Dielectric Properties of SilcoTek Coatings
Aside from the most common surface properties required of SilcoTek’s CVD coatings (such as chemical inertness, corrosion resistance, and hydrophobicity), an increasing number of customers are interested in the dielectric (electrical insulating) properties of our coatings. Dielectric properties refer to the ability of a material to insulate or resist the flow of electric current. SilcoTek coatings alter the dielectric properties of the substrate material. The exact dielectric properties of a SilcoTek-coated surface can vary depending on the specific coating material used and the application requirements, which we will discuss below.
The results of the dielectric measurements for the coatings are reported in Table 1. The bulk resistivity data for Silcolloy was obtained with gold electrodes, whereas silver electrodes were used for Dursan due to the poor adhesion between the gold electrode and the Dursan surface.
The relative permittivity and dielectric loss tangent were measured at room temperature under 1 kHz. The relative permittivity of Silcolloy was found to be higher than the value reported for amorphous silicon (11.8), probably due to different hydrogen content in the coating. The relative permittivity for Dursan is also higher than the reported value for SiO2 (3.9), which can be explained by the carbon incorporation in Dursan.
As there is no perfect insulator in real world materials, the dielectric loss tangent provides us with a way to quantify a dielectric material’s inherent dissipation of electromagnetic energy (i.e. the ratio between lost energy/stored energy). Also, the lower the loss tangent value, the better a dielectric material is. Dielectric loss comes from both conduction loss (current leakage) as well as heat dissipation caused by movements/rotations of the molecules in an alternating electric field. For example, dielectric loss in water is the mechanism of heating up food in a microwave oven.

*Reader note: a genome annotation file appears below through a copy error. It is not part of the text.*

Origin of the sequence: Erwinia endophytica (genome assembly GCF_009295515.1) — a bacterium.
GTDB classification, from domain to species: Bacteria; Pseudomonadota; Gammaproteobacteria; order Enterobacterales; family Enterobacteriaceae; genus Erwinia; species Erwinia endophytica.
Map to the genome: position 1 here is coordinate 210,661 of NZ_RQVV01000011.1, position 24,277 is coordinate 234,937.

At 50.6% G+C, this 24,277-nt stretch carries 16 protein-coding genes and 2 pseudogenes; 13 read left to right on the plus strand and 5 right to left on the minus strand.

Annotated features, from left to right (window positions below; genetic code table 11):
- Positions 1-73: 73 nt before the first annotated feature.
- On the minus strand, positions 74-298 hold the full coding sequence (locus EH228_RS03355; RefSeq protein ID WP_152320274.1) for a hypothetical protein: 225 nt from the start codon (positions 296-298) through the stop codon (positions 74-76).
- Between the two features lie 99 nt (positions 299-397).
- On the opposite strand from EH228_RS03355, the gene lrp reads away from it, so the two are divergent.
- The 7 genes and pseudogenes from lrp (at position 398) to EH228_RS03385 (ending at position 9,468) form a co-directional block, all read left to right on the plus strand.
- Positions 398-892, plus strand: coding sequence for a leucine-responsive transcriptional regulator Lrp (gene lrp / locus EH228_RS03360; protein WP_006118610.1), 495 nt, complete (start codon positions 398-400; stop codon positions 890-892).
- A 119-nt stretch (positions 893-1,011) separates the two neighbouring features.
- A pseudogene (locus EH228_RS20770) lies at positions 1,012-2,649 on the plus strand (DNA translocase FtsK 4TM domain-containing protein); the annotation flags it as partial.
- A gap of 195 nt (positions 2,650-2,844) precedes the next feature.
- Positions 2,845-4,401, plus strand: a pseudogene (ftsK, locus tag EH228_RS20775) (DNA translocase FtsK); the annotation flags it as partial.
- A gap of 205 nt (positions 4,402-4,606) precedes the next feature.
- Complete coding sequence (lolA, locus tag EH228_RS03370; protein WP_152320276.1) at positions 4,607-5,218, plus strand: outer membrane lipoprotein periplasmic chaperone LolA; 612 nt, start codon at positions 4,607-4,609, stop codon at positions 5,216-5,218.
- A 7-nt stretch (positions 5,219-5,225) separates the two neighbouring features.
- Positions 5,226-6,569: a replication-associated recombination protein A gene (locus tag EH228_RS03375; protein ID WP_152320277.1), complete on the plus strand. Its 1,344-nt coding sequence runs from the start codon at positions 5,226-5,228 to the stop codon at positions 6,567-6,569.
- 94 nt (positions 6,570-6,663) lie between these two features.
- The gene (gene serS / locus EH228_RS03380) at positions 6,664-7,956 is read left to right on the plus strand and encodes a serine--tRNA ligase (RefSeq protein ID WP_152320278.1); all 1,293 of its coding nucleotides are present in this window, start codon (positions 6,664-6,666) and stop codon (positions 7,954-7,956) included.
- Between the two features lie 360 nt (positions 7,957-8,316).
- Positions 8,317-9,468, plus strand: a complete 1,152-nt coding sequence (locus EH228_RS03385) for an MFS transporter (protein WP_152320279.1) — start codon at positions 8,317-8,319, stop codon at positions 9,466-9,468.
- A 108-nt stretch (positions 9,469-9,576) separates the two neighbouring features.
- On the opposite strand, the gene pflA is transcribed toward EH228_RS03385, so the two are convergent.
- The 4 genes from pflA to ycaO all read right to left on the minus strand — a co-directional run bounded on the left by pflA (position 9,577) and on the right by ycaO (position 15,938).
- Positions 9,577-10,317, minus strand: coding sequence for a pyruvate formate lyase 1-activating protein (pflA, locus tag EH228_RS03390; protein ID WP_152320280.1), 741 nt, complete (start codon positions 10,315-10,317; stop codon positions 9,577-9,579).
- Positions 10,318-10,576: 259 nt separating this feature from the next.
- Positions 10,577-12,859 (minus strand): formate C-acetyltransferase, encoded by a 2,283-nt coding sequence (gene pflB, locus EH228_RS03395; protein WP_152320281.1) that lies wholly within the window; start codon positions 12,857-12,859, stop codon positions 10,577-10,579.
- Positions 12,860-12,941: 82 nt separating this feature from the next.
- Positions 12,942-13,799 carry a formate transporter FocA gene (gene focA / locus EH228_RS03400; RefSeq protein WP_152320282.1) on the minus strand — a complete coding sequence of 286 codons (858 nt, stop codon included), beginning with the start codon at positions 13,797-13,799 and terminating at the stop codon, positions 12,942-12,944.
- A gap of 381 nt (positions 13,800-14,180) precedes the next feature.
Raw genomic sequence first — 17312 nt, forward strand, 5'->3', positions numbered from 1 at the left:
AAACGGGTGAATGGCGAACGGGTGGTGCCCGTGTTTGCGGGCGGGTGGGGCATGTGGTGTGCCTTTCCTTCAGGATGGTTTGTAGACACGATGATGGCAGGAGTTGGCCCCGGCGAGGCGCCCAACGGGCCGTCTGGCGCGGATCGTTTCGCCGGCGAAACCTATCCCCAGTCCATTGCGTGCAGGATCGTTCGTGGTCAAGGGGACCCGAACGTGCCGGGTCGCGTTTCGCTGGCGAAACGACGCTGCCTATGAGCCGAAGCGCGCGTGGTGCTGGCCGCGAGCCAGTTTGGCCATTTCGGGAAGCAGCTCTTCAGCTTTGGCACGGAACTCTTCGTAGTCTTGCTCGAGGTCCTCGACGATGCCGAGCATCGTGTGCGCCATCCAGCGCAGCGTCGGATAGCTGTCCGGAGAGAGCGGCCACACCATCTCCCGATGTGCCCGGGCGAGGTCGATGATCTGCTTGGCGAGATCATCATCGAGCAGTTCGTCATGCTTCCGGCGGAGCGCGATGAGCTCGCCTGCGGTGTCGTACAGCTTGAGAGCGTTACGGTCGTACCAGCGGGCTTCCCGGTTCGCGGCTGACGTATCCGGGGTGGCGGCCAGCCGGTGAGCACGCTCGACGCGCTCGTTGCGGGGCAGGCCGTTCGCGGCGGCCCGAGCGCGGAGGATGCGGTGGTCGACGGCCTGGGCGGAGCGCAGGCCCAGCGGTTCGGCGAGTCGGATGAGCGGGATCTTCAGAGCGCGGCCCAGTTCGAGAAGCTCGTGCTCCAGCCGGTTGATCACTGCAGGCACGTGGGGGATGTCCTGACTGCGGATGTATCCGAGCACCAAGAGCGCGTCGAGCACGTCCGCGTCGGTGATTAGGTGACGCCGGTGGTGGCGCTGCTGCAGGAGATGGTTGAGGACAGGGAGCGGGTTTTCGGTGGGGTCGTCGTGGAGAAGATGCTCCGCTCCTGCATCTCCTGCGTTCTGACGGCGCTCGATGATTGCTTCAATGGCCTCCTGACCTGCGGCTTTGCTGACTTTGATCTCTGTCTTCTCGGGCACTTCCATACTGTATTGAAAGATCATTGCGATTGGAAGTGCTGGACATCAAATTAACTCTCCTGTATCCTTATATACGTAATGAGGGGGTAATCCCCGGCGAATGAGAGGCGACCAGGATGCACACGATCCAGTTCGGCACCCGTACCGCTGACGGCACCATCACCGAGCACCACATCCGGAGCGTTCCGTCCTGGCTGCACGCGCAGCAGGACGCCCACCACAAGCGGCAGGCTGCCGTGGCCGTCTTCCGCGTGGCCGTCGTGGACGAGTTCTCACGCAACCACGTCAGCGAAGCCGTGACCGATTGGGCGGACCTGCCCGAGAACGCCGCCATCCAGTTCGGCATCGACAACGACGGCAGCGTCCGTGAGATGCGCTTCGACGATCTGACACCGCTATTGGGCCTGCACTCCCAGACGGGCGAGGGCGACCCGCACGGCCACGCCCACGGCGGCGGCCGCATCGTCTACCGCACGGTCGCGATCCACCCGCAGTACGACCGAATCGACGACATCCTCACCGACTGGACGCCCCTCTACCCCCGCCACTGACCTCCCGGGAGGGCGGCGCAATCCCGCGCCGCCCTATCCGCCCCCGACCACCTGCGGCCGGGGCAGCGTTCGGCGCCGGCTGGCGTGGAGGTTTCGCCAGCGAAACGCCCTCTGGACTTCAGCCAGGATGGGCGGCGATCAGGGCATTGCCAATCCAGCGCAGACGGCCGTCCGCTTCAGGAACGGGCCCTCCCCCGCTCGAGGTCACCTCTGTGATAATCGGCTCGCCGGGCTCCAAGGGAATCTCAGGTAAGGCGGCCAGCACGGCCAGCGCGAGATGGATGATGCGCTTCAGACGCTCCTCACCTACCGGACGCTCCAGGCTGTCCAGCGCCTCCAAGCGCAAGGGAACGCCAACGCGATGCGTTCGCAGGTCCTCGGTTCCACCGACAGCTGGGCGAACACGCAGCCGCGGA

Table 1: Comparison results of three SIlcoTek CVD coatings' dielectric properties.
SilcoTek's newest coating, Siltride, exhibits the highest electrical resistivity and lowest dielectric loss (i.e. leakage) among SilcoTek coatings. As noted in Table 1 above, Siltride scored the highest in the Weibull Modulus, coming in at 14.6, making it the ideal coating for applications where dielectric properties are required.
EIS in 5% NaCl - Coupons were exposed to 5% NaCl solution for 50 days and monitored via Electrical Impedance Spectroscopy (ASTM G106). Siltride shows a high impedance value at low frequencies, maintaining excellent stability and protection.
We previously compared 2 SilcoTek coatings, Dursan and Silcolloy, to learn their dielectric properties.
Two breakdown strength values are reported per coating, with value 1 usually referred to as defect-driven breakdown, and value 2 represents the inherent dielectric material’s breakdown. Both coatings exhibited defect-driven breakdown, but value 1 was not available for Dursan due to poor data fitting. The dielectric strength value for the Dursan coating is quite respectable, and only slightly lower than the literature values for silicon dioxide (SiO2) (at 10 MV/cm). This is not surprising given that Dursan has a SiO2 framework with carbon incorporation.
It is also worth pointing out that the dielectric breakdown in both coatings occurred over some time because of defects self-clearing until the final failure took place. Defects self-clearing refers to the localized breakdown of dielectric films due to the presence of impurities such as pinholes or embedded foreign particles. After a successful self-clearing event, the dielectric material may continue to sustain the application of an electric field. This behavior is often observed in polymers and is referred to as “graceful failures,” in contrast to sudden catastrophic failures. Graceful failure is desired in applications where the ability to maintain functionality is needed as portions of a system breakdown occur.
The Weibull modulus is a shape parameter for the Weibull distribution model that maps the distribution of physical flaws present in a brittle specimen. When flaws are consistently and evenly distributed, samples will behave more uniformly and the calculated Weibull modulus will be high; when flaws are clustered inconsistently, there is more sample-to-sample variability and the calculated Weibull modulus will be low. Empirically, a value higher than 8 or 10 is usually preferred for Weibull modulus.
Lastly, for thin insulating films such as SilcoTek’s CVD coatings, the substrate material and its surface roughness have a major influence on the quality of insulation. For rough surface finishes, thicker films (multi-microns) in general may help improve the consistency and reliability of the dielectric performance.
In conclusion, SilcoTek coatings play an important role in enhancing dielectric properties for various applications, offering improved electrical insulation and reliability. With many companies requiring improved dielectric properties coupled with superior protection, SilcoTek is here to help. See how SilcoTek coatings can help your operations!
To learn more about SIlcoTek coatings' dielectric properties and how we can improve your processes, please contact our Technical Service team.